Sunday, May 31, 2009

Remake: America - 4th Annual Maker Faire 2009

An escape into the world of arts and crafts, zany science, invention and enthusiasm has drawn thousands of people this weekend to the 4th annual Maker Faire.

The only one of its kind

on the planet, this Faire is alive with ideas translated into practice with over 600 exhibits and performances.

Held at the San Mateo County Event Center and organized by Make Magazine and Craft Magazine, it is a magnet for all ages from children upwards, and this year has attracted more than ever.

'Remake: America,' the Faire's motto for this year, has caught the Obama spirit sweeping the country, exhorting people to focus their creativity on production. To step into the Faire is to enter an alternative world of original designs, sights and sounds, many purely for the delight of their inventors.

Many inventors dressed for the part in arty costumes of a by-gone era or as 'mad scientists.'

A giant, mechanical 'Hand of Man' entertained the crowd, stretching robotic fingers skywards in salute, swooping down to grasp a traffic cone and bowing for a finale. Nearby, a pyrotechnic display blasted fiery flames into the already warm air. The Flaming Lotus Girls, an all-female troupe of the hottest sculptresses around, shape metal, glass and wood and shoot flames that can rise to over 150 ft. They meet in San Francisco on Wednesdays.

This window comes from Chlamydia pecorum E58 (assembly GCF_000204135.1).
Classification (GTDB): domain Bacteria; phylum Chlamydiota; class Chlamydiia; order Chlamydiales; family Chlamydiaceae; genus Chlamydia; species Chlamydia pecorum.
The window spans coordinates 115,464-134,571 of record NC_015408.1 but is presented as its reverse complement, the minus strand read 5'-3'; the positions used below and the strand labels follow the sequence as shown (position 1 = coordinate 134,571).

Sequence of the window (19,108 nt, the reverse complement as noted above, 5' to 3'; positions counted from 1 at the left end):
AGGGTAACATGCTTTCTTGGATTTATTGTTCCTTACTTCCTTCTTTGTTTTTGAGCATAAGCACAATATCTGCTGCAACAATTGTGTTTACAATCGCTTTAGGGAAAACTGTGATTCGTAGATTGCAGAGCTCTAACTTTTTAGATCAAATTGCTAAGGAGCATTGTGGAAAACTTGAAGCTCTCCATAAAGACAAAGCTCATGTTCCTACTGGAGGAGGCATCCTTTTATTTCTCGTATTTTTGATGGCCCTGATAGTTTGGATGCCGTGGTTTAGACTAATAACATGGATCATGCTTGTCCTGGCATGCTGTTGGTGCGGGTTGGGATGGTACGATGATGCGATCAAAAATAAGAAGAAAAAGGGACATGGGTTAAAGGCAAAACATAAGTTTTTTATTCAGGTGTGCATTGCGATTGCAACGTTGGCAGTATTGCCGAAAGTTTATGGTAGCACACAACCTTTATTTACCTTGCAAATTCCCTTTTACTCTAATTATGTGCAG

And a steamrollar puffed out clouds of steam demonstrating it's ability to drive belts and turn cogs.

Art cars were there: The Pen Guy and the Mercedes Pens eliciting fascination, Costas Schuler and his Mercedes Benz coated inside and out with recycled coloured pens; another with whirling windmills. The ArtCar Fest California amuses the Bay Area on the last weekend of September.

For children, this show offered them the opportunity to launch their first-ever rocket! Stepping up to the launch pad to power the red button, amongst those in the queues, were three-year-olds Nina and Jillian, and five-year-old Edward. They were helped by members of LUNAR - Livermore Unit of the National Association of Rocketry - who stuffed materials into the purple rockets.

Once launched, as the cardboard rockets reached their limits, they ejected plastic streamers to float gently back into the launch area, but of course the wind blew some off course and the good-natured crowd shouted plenty of warnings about the strays.

'Mad scientists' were in abundance: they melted pennies using solar rays directed through an old TV screen, recycling the metal into plaques and badges; and they shrunk quarters into dime sizes with an electric current of 15,000 joules. For this display by Hackerbot Labs - they specialize, they said, in lasers, electronic hackery and shenanigans! - we stood with fingers in ears awaiting the bang.

Among the very popular, large exhibits was a life-sized mousetrap game, behind which was Neverwas Haul, an imaginative three-storey Victorian house on wheels that you can clamber through, and the Golden Mean, a brown metal giant snail car made by blacksmith and sculptor Jon Sarriugarte.

There were macho events with model warship combat from the Western Warship Combat Club of San Jose, and a model armoured tank display from Bay Area Tankers.

By 2 pm you could hardly move around the grounds and there were long queues for food, much of which looked appetising, and for restrooms. 'We're ready to go! We're exhausted!' said a woman's voice from behind as we strolled on.